Its a Bad Idea…

I have been doing this blog for almost 3 years. In that time I have done my best to not directly disagree with TDOT policies. However, on the issues of the “Small Purchase Procedure” for consultant selection I am going to have to take a stand.  You can find here Policy301-01 on page 18 of the updated policy on how to select consultants.

The issue is this: The TDOT Local Program Office is instructing most local governments for STP funded, locally managed projects to use the small purchase procedure instead of following a standard Federal Qualifications Based Selection process. The threshold for this process is if you estimate that the engineering fees are going to be less than $150k, which covers over half of the locally managed projects out there.

The way that would work is that you (the local government) email or call a minimum of two TDOT pre-qualified engineering firms. Ask them for a “price negotiation” and then award “to the firm whose proposal is most advantageous to the program with price and other relevant factors considered. ”

Pretty easy huh? Ask for two firms to send in their price proposals, and pick the one you want. No need to advertise in the newspaper. Get two bids and pick who you want, right?

Here are the list of problems that I see with this in practice:

  1. The Federal regulations surrounding Consultant selection are pretty clear that they DO NOT want engineering consulting services bid out. It is against the law. Now from the homework that I have done it looks like with smaller projects under the $150k fee limit it looks like you can skim under the radar by doing the Small Purchase Procedure.
    I think that it is risky for local governments to skate this close to the law.
  2. TDOT does not follow this policy when selecting consultants for TDOT work. If the Department does not follow this procedure, how can they in good conscience recommend it to local governments? Granted most of TDOT’s consultant contracts are way over the $150k limit, but I think that the point is still valid.
  3. You don’t get the best firm for the job when you base it on price. I will explain.

You may be thinking, well why not bid it out (besides that whole its against the law thing)? Here is why: You don’t get the best firm for your money. Lets say you have firm “A” who knows what they are doing, is fairly familiar with the process, and knows just how much work it is going to take to get your project done. They give you their qualifications and a fee proposal of $75,000. Then you have engineering firm “B” that has done some TDOT work, but has never worked with a locally government to managed a TDOT Locally Managed project before. They are not familiar with all the work that is involved. But they send in a cover letter that has a bottom line price of $50,000.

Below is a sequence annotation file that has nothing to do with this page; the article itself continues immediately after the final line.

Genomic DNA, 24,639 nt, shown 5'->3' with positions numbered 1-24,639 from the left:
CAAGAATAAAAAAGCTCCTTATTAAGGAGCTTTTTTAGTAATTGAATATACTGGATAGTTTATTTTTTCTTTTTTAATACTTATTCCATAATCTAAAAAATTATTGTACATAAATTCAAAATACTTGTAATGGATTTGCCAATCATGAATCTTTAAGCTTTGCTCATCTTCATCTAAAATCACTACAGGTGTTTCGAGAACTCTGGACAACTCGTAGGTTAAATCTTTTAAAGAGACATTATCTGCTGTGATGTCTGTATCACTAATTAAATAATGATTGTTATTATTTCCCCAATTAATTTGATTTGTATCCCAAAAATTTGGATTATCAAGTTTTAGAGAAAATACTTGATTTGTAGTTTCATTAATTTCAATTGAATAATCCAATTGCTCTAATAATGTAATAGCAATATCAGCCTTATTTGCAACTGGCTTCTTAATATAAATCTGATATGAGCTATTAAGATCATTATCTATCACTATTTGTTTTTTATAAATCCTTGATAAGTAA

So firm “B” is the cheapest right? The lowest bidder? 

Or are they going to hit you with change order after change order when they figure out just exactly how much work is required? How much of their time, and your money, is going to be required for them to learn the process. How much longer is the project going to end up taking? How much risk is the local government taking on for the potential mistakes that this firm can cost everyone? How much more aggravation and headache is the local government setting itself up for? How much more hidden costs will hit the bottom line? Lets be honest, when there is a money quote on the table it changes everything.


As with most things, you get what you pay for. Helping you walk your project through the maze that is the TDOT Locally Managed Program Process is not simple or easy. You want someone who can get the job done, with the minimum amount of headache.

Some of you out there may question my motivation and credibility. I am a consultant, and I of course would like for my firm to get selected on a given project we are going after. Fair enough.

But I also care about the people and communities that we work for, and those we would like to work for. I think that the Small Purchase Procedure does them a disservice. I don’t think that it is good for them. Remember, through the regular Qualifications based selection process, you don’t have to hire the #1 firm on your qualifications list if you can’t agree on price. The local government is still in the drivers seat.

I also don’t think that this is a good policy for engineering consultant groups either. I think this could encourage a “race to the bottom” (who can do be the cheapest) mentality. The problem is that you might win. How would you like the engineer you talk to on the phone for your project be calling you from a call center in India? Sound familiar?

The dirty little secret is this: There are only a handful of TDOT Pre-Qualified Engineering firms that specialize in Federally Funded, Locally Managed TDOT Transportation Projects.  And when you get right down to it our fees are pretty close to each other. None of us will be  the cheapest, but we will get the job done.

Is A2H the cheapest firm for every job? I certainly hope not. Is A2H the best value for your money, offering the best one on one customer service in the State of Tennessee? Damn straight we are!

As a local government you have a choice of which engineering firm to hire, and a choice on how to select them. My recommendation is to follow the standard qualifications based selection process. You negotiate price after you rank the firms. That is the process which will create the best outcome, whether or not your select A2H.


About arran375

I work for Askew, Hargraves, Harcourt and Associates, Inc. here in Nashville, Tennessee. The short version of what I do is that we help local governments spend the Federal funds they get from TDOT on road, and bridge projects.
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